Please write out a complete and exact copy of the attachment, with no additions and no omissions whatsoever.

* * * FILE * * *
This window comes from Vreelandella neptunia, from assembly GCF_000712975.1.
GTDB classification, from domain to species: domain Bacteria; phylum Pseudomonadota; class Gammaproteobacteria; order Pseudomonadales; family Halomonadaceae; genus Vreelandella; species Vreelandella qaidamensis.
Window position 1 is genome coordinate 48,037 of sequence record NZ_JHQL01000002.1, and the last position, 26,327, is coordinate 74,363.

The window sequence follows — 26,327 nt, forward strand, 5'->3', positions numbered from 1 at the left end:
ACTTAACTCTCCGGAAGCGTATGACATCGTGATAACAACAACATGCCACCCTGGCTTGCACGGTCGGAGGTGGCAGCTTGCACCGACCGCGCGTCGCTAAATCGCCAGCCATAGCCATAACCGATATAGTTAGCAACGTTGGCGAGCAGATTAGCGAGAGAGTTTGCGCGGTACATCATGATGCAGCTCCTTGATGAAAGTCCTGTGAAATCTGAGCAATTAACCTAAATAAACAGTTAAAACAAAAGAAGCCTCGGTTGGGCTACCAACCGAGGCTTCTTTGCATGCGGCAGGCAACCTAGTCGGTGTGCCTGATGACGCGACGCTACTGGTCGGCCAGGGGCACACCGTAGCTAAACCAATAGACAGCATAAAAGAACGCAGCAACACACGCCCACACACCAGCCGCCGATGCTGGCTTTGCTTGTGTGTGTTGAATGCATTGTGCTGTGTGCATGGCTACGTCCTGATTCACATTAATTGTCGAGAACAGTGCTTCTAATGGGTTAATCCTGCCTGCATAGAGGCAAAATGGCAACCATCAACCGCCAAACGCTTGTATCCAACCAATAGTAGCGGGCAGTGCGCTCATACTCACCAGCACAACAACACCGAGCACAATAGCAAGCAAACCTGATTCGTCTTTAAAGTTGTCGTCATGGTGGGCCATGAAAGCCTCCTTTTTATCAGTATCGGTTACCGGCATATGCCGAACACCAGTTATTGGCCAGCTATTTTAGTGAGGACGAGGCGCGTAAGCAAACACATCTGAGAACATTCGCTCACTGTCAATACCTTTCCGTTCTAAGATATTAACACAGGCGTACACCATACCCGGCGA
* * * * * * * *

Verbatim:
This window comes from Vreelandella neptunia, from assembly GCF_000712975.1.
GTDB classification, from domain to species: domain Bacteria; phylum Pseudomonadota; class Gammaproteobacteria; order Pseudomonadales; family Halomonadaceae; genus Vreelandella; species Vreelandella qaidamensis.
Window position 1 is genome coordinate 48,037 of sequence record NZ_JHQL01000002.1, and the last position, 26,327, is coordinate 74,363.

The window sequence follows — 26,327 nt, forward strand, 5'->3', positions numbered from 1 at the left end:
ACTTAACTCTCCGGAAGCGTATGACATCGTGATAACAACAACATGCCACCCTGGCTTGCACGGTCGGAGGTGGCAGCTTGCACCGACCGCGCGTCGCTAAATCGCCAGCCATAGCCATAACCGATATAGTTAGCAACGTTGGCGAGCAGATTAGCGAGAGAGTTTGCGCGGTACATCATGATGCAGCTCCTTGATGAAAGTCCTGTGAAATCTGAGCAATTAACCTAAATAAACAGTTAAAACAAAAGAAGCCTCGGTTGGGCTACCAACCGAGGCTTCTTTGCATGCGGCAGGCAACCTAGTCGGTGTGCCTGATGACGCGACGCTACTGGTCGGCCAGGGGCACACCGTAGCTAAACCAATAGACAGCATAAAAGAACGCAGCAACACACGCCCACACACCAGCCGCCGATGCTGGCTTTGCTTGTGTGTGTTGAATGCATTGTGCTGTGTGCATGGCTACGTCCTGATTCACATTAATTGTCGAGAACAGTGCTTCTAATGGGTTAATCCTGCCTGCATAGAGGCAAAATGGCAACCATCAACCGCCAAACGCTTGTATCCAACCAATAGTAGCGGGCAGTGCGCTCATACTCACCAGCACAACAACACCGAGCACAATAGCAAGCAAACCTGATTCGTCTTTAAAGTTGTCGTCATGGTGGGCCATGAAAGCCTCCTTTTTATCAGTATCGGTTACCGGCATATGCCGAACACCAGTTATTGGCCAGCTATTTTAGTGAGGACGAGGCGCGTAAGCAAACACATCTGAGAACATTCGCTCACTGTCAATACCTTTCCGTTCTAAGATATTAACACAGGCGTACACCATACCCGGCGA